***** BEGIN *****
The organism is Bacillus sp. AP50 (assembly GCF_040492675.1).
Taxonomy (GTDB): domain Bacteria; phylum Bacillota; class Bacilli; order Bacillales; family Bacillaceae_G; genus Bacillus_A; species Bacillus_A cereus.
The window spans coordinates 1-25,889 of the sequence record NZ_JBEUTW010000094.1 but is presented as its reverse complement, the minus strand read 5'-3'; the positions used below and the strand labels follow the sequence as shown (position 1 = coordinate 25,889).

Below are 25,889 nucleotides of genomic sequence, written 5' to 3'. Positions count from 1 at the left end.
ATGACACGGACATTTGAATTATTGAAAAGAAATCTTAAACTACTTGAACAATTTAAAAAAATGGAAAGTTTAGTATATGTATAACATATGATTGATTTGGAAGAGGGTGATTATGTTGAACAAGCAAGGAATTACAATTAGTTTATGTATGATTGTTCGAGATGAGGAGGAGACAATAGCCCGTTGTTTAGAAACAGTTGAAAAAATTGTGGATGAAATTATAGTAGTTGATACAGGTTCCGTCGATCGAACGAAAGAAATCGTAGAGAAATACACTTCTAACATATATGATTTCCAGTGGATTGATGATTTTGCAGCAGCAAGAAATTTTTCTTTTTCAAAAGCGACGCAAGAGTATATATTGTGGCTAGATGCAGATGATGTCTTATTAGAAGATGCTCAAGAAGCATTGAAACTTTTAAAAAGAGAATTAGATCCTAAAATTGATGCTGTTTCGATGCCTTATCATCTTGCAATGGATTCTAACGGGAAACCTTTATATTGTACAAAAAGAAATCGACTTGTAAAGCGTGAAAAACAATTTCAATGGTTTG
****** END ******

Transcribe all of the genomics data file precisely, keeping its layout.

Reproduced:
The organism is Bacillus sp. AP50 (assembly GCF_040492675.1).
Taxonomy (GTDB): domain Bacteria; phylum Bacillota; class Bacilli; order Bacillales; family Bacillaceae_G; genus Bacillus_A; species Bacillus_A cereus.
The window spans coordinates 1-25,889 of the sequence record NZ_JBEUTW010000094.1 but is presented as its reverse complement, the minus strand read 5'-3'; the positions used below and the strand labels follow the sequence as shown (position 1 = coordinate 25,889).

Below are 25,889 nucleotides of genomic sequence, written 5' to 3'. Positions count from 1 at the left end.
ATGACACGGACATTTGAATTATTGAAAAGAAATCTTAAACTACTTGAACAATTTAAAAAAATGGAAAGTTTAGTATATGTATAACATATGATTGATTTGGAAGAGGGTGATTATGTTGAACAAGCAAGGAATTACAATTAGTTTATGTATGATTGTTCGAGATGAGGAGGAGACAATAGCCCGTTGTTTAGAAACAGTTGAAAAAATTGTGGATGAAATTATAGTAGTTGATACAGGTTCCGTCGATCGAACGAAAGAAATCGTAGAGAAATACACTTCTAACATATATGATTTCCAGTGGATTGATGATTTTGCAGCAGCAAGAAATTTTTCTTTTTCAAAAGCGACGCAAGAGTATATATTGTGGCTAGATGCAGATGATGTCTTATTAGAAGATGCTCAAGAAGCATTGAAACTTTTAAAAAGAGAATTAGATCCTAAAATTGATGCTGTTTCGATGCCTTATCATCTTGCAATGGATTCTAACGGGAAACCTTTATATTGTACAAAAAGAAATCGACTTGTAAAGCGTGAAAAACAATTTCAATGGTTTG